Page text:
Inclusion — and solid bias training — could be key to keeping the Great Resignation at bay, one speaker said at the Society for Human Resource Management’s 2021 annual conference. But that training often comes tagged with baggage and even controversy.
Eric Ellis, president and CEO of Integrity Development Corp., noted in his conference session that employers have grappled with extreme change in a short period of time, dealing with the fallout of 2020’s racial reckoning while moving to a flexible work environment some five or 10 years before originally planned. Companies that thrived during this time created people-centered workplaces where inclusion is paramount, Ellis said.
But that can’t be done unless employers are willing to identify and "defang" biases, including unconscious bias. Often, people "don’t feel safe enough to admit and own the biases [they] have," Ellis said, which can create tension during training that is supposed to encourage listening and inclusion.
This potential for pushback is why Ellis encourages employers to dig into how inequity manifests itself on an organizational level and why that matters — and how that applies to individuals. "Nobody is interested in coming to a party they think is being thrown for someone else," Ellis said.
During his session, Ellis described three ways employers can minimize backlash to bias conversations.
Start with the dominant culture
For one manufacturing company Ellis visited, they didn’t begin their consult by talking about racism. They instead toured the company and witnessed the kind of work that happened on the floor. The line work involved a lot of repetitive motion, so Ellis wondered: Who is looking out for their safety? They also learned that only people with college degrees could be promoted into supervisory positions. So they began their training program with topics like classism and safety — topics that directly applied to workers’ daily experience.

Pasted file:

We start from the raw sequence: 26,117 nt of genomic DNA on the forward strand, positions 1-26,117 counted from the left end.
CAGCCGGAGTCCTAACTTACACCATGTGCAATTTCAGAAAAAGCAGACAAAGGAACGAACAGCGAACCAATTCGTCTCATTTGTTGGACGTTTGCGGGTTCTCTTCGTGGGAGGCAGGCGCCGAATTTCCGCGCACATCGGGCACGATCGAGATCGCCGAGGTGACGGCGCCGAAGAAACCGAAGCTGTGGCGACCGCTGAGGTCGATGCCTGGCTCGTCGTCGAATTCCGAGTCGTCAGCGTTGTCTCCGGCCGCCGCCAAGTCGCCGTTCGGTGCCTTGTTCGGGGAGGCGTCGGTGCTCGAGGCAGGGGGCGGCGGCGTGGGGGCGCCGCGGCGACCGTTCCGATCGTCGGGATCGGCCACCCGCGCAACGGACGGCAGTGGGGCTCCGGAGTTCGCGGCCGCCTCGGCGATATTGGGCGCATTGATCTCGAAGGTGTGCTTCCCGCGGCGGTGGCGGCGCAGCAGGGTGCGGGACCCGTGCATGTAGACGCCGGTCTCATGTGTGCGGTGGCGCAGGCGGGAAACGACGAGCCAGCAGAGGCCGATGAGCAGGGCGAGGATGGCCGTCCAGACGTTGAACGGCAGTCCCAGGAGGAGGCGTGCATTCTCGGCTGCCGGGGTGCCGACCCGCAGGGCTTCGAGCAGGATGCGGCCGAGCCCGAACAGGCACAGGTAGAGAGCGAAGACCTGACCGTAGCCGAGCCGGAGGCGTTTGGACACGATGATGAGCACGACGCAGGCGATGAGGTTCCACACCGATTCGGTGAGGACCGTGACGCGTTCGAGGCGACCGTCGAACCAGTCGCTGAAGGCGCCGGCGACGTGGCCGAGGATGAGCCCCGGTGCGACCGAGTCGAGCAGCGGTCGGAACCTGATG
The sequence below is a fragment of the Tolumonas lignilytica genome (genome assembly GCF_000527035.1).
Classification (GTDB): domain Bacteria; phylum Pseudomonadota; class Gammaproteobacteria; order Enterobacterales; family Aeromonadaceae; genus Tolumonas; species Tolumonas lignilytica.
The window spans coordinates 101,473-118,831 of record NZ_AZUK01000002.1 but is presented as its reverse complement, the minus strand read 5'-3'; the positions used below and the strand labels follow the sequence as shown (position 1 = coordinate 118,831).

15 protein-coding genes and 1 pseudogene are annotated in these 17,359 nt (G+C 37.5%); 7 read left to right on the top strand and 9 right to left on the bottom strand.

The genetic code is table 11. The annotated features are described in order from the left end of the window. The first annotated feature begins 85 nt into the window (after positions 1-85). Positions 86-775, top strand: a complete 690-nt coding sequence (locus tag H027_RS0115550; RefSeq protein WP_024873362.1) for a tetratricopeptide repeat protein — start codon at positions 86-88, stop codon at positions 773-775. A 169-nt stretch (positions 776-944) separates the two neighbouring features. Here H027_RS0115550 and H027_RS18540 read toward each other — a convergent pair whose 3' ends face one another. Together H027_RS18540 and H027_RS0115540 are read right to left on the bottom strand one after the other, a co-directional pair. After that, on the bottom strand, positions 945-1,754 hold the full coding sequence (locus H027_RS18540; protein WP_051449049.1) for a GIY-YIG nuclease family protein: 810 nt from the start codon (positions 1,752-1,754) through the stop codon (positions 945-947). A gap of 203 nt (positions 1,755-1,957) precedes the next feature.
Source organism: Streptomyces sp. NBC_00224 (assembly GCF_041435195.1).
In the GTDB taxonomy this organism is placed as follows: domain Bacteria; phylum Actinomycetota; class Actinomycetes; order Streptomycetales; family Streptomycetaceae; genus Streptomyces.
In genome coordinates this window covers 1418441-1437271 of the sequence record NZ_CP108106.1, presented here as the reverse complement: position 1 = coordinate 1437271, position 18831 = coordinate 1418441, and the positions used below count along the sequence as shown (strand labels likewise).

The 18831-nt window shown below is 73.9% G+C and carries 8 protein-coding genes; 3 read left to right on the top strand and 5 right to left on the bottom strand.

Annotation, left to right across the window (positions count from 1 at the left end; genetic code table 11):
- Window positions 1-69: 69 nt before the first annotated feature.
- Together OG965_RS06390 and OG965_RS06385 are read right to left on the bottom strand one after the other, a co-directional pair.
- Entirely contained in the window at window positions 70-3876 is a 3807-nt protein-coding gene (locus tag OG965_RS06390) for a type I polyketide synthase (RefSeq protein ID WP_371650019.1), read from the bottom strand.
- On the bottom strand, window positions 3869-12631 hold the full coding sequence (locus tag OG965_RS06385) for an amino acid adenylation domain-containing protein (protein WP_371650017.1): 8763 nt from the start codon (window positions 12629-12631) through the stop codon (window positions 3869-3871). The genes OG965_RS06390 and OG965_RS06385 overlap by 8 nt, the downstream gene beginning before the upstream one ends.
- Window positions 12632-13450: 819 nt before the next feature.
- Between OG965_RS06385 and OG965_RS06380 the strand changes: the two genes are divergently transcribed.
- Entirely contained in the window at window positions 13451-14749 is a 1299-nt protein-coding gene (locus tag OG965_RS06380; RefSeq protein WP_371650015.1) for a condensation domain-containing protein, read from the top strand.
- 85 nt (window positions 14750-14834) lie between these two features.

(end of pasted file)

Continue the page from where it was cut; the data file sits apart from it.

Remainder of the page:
When a company is working on inclusive initiatives, "we have to deal with the diversity issues that affect the dominant culture," Ellis said. This means HR leaders have to address, for example, the issues that affect the White men working in a White, male-dominated manufacturing floor and tie the training back to those experiences to cultivate empathy.
But listen to the disenfranchised
Naturally, the dominant culture can’t be all that is discussed.
During the events of 2020, companies bombarded consumers with statements about Black Lives Matter — but underrepresented employees don’t want slogans or statements, Ellis said; "Show me your leadership team. Show me the board. I want to see if I’m represented anywhere within your leadership."
This requires companies to form a legitimate strategy, Ellis said, and then find a way to discuss those issues with affected groups at their organizations.
Remember the importance of relationships
At the end of the day, however, much of the bias work comes down to supervisor and supervisee relationships — ensuring the best understanding between them to receive the best contribution from all parties, Ellis said.
Driving up empathy is key, he added. Listening sessions are a popular way to go about this, but Ellis warned employers: "If you don’t have intention toward a long-term solution, do not invite your people to share openly and honestly" about how they’ve been isolated or harmed. "You set them up to be harmed in their career," he said.
But often, hearing from co-workers about their challenges helps everyone understand each other better and leads to greater bias training success.